Like I said last Thursday, Heather and I went to Kennywood. We had a good time. Rode some rides. Managed to avoid sunburn. Probably ate more overpriced junk than was smart or reasonable. At the end of the day we had our picture taken:
Then we went home. Heather finished college, we got married, had 3 kids, I began and ended my first career and embarked on a new one. Then we went back to Kennywood:
Turns out my last visit was in 1995, not 1994. Still. Nineteen is a lot of years. Those years were very good for my brain, but exceedingly unkind to my body. And despite the supposed growth in maturity that comes with age, I still managed to eat more overpriced junk than was smart or reasonable. Again.
It was fun, in a hurry-up-and-have-fun kind of way. The day ended like this:
But that’s how they always end, isn’t it? Even when you’re young. Walking and standing on asphalt for eight hours, only stopping for brief periods to sit on a bench and eat sugar-infused starch fried in lard is not something humans have been bred forNot yet, anyway. We’re certainly working on it.. And it shows.
But we can’t start at the end of the day. That doesn’t make any sense. The first ride of the day was this:
I stole that shot from Google Image search. The coaster is tucked in behind some games and walls, making shots like this hard to get.
Are there other coasters like the racer? I’ve never heard of one, but then it’s been 19 years since my last rollercoaster ride so I can’t pretend to be an expertAccording to Wikipedia, there are 14 race-style rollercoasters, which are a sub-type of “Dual Track” style coaster.. It seems like an obvious trick: Put a couple of tracks side-by-side. You can get twice as many riders through the coaster, without any of the engineering problems that come with making trains longer. From a pure guests-throughput point of view, it’s basically like having two coasters for the real-estate footprint of one.
The ride was built in 1927. That’s pretty old for something that’s designed to absorb thousands of pounds of force a couple of hundred times a day. And is made of wood.
Calvin Coolidge was president when the Racer welcomed its first batch of riders. The stock market crash was two years away. It had been running for twelve years when World War II finally took off.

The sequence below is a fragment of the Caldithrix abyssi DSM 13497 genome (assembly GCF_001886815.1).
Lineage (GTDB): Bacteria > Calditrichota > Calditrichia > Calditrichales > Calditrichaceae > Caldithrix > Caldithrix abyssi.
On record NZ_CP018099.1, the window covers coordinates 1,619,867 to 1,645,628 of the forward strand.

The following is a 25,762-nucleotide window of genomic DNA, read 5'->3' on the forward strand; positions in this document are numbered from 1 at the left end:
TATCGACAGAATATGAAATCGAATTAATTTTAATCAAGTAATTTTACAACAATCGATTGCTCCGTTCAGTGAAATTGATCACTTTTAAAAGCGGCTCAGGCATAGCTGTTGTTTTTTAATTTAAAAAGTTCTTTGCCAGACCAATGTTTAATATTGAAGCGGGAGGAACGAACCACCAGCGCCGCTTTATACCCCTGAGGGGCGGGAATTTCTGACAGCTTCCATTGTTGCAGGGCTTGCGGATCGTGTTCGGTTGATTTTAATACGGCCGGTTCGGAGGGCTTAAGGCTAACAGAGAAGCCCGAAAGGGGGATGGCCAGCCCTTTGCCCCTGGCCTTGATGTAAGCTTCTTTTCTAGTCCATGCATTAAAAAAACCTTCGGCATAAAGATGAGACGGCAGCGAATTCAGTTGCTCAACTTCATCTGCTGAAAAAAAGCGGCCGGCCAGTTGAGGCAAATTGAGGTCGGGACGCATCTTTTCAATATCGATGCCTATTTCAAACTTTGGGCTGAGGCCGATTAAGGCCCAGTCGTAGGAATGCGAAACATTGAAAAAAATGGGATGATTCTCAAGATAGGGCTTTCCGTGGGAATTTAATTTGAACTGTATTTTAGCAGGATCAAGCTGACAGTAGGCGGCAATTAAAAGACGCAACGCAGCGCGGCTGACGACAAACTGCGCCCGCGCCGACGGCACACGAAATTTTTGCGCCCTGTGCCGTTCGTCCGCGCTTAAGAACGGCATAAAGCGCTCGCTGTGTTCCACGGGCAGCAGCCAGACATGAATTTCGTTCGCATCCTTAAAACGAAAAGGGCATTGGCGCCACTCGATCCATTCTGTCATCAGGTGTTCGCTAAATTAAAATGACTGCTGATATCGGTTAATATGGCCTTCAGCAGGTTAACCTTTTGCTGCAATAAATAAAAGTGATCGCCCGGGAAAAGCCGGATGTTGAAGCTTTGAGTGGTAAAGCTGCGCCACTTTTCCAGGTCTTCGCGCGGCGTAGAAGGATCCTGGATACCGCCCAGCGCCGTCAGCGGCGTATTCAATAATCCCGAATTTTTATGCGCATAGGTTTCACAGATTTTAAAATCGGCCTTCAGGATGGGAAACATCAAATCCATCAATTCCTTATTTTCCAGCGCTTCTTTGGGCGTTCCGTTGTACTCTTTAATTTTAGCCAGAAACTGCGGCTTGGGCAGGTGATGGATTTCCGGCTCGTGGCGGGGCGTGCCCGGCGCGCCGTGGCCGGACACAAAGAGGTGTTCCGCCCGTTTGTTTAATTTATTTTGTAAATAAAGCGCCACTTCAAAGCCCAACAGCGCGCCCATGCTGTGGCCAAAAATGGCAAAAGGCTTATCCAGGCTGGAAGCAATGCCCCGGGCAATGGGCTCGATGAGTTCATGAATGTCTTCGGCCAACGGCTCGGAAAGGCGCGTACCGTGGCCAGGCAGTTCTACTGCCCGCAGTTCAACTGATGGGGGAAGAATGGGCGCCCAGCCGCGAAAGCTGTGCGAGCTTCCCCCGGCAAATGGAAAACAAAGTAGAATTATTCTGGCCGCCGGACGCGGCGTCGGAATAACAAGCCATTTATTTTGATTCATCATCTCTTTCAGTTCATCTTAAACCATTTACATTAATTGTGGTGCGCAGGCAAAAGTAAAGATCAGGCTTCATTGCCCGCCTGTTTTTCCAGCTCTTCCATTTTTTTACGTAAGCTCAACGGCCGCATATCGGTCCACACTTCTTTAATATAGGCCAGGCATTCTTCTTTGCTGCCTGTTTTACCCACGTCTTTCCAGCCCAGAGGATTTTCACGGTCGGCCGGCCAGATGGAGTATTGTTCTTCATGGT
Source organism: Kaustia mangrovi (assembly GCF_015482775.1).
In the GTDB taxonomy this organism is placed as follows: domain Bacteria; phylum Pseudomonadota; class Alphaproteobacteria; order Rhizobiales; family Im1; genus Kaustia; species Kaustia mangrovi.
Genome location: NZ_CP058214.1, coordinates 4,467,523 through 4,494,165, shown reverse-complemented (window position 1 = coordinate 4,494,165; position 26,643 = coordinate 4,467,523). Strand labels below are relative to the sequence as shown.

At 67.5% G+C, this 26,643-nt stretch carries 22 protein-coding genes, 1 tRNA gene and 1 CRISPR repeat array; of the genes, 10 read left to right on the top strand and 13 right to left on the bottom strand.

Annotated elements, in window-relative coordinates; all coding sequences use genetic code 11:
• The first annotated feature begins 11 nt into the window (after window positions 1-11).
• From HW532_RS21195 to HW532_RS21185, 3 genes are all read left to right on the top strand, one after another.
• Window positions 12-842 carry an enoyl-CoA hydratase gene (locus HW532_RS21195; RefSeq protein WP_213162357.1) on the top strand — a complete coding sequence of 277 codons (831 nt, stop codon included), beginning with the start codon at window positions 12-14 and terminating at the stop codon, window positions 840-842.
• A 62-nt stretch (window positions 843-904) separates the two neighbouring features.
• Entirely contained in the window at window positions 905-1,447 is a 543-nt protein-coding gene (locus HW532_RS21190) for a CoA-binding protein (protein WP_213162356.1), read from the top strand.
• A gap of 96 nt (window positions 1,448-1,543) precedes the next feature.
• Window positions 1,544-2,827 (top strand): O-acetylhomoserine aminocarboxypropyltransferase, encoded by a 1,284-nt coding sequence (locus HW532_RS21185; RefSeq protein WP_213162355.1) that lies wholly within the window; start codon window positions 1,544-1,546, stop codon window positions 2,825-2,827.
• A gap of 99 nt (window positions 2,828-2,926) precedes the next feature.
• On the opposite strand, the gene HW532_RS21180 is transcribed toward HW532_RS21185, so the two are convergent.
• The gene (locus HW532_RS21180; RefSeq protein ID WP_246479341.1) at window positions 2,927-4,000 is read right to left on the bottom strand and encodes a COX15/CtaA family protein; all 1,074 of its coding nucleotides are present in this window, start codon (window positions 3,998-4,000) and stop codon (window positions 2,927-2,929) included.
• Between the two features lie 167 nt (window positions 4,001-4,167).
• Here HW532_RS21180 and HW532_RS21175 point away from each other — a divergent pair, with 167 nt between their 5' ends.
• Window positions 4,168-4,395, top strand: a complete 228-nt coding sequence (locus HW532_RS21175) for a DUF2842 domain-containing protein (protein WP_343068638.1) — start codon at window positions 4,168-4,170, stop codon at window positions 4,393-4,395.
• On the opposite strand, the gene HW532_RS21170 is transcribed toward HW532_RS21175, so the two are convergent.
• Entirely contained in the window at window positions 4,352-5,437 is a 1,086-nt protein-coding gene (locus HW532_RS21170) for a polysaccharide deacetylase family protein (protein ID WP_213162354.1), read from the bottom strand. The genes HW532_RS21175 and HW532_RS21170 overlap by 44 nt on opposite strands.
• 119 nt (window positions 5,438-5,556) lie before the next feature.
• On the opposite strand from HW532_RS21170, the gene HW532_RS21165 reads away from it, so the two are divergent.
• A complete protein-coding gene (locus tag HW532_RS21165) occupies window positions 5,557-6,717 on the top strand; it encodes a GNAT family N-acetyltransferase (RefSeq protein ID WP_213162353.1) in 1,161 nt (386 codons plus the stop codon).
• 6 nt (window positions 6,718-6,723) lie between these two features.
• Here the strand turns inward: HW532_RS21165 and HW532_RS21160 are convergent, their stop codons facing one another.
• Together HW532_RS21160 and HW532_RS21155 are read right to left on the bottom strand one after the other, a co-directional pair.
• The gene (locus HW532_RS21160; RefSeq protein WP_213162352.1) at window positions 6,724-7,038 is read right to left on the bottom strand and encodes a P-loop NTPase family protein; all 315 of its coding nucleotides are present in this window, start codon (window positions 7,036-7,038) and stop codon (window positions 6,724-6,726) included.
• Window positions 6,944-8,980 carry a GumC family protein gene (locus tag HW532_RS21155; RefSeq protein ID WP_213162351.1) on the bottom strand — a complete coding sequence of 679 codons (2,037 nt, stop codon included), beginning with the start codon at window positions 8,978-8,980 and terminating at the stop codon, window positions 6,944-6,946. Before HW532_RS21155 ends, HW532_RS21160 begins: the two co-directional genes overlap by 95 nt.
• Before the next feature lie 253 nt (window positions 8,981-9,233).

My second ride of the day was this thing:
No big deal. Used to ride stuff like this all the time. They’re good for cleansing the palette between coasters. The lines are short and the motion is kind of steady and relaxing. Sure, it turns you a little bit upside-down once it gets going, but it’s smooth and breezy. Cools you off and lifts you up so you can get a high-angle view of the place.
All of that was true in 1995. But something has changed. When I disembarked from this thing on Friday I felt horrible. Not nauseous. Not dizzy. My stomach was fine. But my head was convinced I’d just been in stand-in for General Zod’s face in Man of Steel. I didn’t want to look up. Strange headache. Weakness.
I don’t know what these 19 years of aging has done to me, but apparently they killed the part of my brain that enjoyed spinning rides. In fact, I get mildly uneasy just looking at the picture above. It really was that bad.
At least I can still ride coasters.
My middle daughter. Esther photobombs all pictures, even ones in which she is the only subject. This was taken in line for the Old Mill, which is hasn’t been called the Old Mill in years, and even then it wasn’t actually named Old Mill.
It’s your typical kitchy spook ride. You get in a little boat and the current carries you through the course of blinder walls that make each little vignette seem like its own little world. Lots of animatronic skeletons rocking back and forth, drinking hooch and grinning at guests. Some of them had a “hayseed yokel” vibe, while other scenes leaned more towards “pirate”. I was never sure if the thematic disconnect was deliberate, or the result of a ride that had been tinkered with one too many times over the years.